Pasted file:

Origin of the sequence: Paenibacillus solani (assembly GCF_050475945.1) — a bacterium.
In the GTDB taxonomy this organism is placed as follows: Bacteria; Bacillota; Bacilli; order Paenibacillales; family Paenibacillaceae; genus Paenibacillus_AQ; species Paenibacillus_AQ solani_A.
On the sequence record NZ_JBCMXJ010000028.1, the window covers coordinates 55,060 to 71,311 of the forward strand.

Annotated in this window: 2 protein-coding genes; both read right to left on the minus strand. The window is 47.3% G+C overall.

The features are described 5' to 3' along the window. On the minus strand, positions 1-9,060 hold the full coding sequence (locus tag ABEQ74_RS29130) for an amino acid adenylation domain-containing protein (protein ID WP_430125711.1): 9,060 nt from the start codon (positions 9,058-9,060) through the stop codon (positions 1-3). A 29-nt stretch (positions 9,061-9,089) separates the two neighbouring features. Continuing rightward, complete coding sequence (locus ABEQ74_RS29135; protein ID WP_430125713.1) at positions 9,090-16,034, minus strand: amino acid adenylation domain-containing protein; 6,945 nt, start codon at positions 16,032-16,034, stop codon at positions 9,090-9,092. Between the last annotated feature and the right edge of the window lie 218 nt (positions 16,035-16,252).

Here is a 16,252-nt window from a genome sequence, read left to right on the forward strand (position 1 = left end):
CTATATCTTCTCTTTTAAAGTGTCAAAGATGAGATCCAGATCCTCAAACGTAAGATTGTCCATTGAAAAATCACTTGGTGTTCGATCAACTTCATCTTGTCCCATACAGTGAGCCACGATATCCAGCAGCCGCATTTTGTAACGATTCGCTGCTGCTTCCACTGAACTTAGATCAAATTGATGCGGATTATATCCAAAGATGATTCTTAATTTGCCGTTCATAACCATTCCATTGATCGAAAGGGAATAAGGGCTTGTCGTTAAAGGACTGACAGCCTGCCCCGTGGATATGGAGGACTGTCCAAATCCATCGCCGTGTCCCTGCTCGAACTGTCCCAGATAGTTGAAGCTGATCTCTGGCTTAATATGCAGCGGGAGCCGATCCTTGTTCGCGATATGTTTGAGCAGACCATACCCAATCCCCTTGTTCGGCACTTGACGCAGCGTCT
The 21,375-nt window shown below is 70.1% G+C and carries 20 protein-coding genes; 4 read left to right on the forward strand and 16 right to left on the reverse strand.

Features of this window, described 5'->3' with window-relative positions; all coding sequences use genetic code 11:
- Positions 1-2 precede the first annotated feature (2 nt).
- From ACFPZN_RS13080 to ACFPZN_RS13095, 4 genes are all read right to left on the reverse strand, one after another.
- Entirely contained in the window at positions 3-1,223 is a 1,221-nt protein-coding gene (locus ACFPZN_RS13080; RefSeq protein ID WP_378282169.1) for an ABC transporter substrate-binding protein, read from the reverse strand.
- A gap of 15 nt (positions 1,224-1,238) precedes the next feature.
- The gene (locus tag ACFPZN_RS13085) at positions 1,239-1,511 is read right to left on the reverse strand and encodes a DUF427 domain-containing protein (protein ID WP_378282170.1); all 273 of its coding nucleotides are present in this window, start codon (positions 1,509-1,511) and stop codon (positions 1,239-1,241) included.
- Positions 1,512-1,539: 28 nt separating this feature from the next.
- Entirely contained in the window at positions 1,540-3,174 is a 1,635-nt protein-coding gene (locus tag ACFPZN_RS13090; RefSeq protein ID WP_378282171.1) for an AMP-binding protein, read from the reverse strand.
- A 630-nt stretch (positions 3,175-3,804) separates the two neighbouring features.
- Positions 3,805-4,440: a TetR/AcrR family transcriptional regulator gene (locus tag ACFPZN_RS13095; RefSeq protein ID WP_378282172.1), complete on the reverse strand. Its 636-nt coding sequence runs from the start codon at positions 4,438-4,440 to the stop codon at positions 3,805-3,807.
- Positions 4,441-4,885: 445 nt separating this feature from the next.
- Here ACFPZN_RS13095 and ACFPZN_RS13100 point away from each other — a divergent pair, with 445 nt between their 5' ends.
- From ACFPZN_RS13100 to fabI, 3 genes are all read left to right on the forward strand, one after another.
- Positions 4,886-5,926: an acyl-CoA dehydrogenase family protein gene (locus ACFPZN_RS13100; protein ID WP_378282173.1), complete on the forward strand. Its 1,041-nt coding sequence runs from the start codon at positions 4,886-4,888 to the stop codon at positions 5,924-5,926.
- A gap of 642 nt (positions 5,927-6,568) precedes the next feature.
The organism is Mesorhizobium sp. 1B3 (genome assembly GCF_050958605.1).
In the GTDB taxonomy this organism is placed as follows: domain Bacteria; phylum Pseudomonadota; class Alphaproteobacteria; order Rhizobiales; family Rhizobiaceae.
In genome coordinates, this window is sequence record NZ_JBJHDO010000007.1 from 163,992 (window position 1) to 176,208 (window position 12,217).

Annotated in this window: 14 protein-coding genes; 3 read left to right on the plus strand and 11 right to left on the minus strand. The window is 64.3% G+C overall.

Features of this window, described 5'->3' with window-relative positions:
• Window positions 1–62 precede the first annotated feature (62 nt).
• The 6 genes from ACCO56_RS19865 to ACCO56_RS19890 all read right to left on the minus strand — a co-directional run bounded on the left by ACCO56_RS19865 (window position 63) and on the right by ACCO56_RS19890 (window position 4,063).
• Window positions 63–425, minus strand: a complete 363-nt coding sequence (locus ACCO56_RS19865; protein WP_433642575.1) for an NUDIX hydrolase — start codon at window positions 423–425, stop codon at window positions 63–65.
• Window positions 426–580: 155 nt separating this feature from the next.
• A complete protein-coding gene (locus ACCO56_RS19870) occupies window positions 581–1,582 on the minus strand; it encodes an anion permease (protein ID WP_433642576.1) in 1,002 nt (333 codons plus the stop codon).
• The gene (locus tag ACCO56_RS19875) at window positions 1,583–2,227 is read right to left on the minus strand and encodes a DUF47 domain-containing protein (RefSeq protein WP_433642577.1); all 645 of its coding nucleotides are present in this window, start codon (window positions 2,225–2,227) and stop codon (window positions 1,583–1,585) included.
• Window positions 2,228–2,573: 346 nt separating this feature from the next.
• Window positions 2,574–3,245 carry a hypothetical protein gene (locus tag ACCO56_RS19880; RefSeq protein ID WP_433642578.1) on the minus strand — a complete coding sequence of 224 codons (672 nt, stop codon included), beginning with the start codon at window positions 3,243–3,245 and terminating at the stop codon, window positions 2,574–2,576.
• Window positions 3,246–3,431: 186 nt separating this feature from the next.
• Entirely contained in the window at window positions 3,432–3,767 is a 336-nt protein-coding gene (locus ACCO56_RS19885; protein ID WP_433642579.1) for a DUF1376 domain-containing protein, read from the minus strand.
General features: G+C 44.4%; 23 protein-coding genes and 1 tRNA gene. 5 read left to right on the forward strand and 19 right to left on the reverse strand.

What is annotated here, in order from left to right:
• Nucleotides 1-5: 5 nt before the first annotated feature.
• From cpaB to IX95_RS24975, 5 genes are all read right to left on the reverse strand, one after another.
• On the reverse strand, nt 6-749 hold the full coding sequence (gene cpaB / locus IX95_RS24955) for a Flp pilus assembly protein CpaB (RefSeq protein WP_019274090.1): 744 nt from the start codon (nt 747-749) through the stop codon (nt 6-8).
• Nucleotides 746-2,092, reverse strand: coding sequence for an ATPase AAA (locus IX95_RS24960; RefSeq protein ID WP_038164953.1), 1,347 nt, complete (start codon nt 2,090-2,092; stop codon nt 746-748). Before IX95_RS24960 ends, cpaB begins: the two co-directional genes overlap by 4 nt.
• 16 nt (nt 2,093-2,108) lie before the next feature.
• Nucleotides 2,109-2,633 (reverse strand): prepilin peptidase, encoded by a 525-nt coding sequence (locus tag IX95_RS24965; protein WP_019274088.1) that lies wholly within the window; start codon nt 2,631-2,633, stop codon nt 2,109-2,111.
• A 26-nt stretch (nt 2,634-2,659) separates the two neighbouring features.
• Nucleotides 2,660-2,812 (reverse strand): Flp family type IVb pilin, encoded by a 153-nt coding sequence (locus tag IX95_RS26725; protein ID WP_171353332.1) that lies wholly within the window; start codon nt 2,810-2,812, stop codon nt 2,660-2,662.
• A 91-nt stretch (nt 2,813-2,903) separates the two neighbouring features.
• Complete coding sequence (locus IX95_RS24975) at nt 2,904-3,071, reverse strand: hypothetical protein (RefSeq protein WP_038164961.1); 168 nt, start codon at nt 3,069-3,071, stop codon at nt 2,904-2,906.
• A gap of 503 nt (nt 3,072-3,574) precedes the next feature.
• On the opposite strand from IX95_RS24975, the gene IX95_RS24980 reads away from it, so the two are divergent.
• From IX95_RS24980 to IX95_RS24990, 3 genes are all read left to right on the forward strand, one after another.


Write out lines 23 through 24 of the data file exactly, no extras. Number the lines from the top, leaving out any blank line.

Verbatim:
- A gap of 642 nt (positions 5,927-6,568) precedes the next feature.
The organism is Mesorhizobium sp. 1B3 (genome assembly GCF_050958605.1).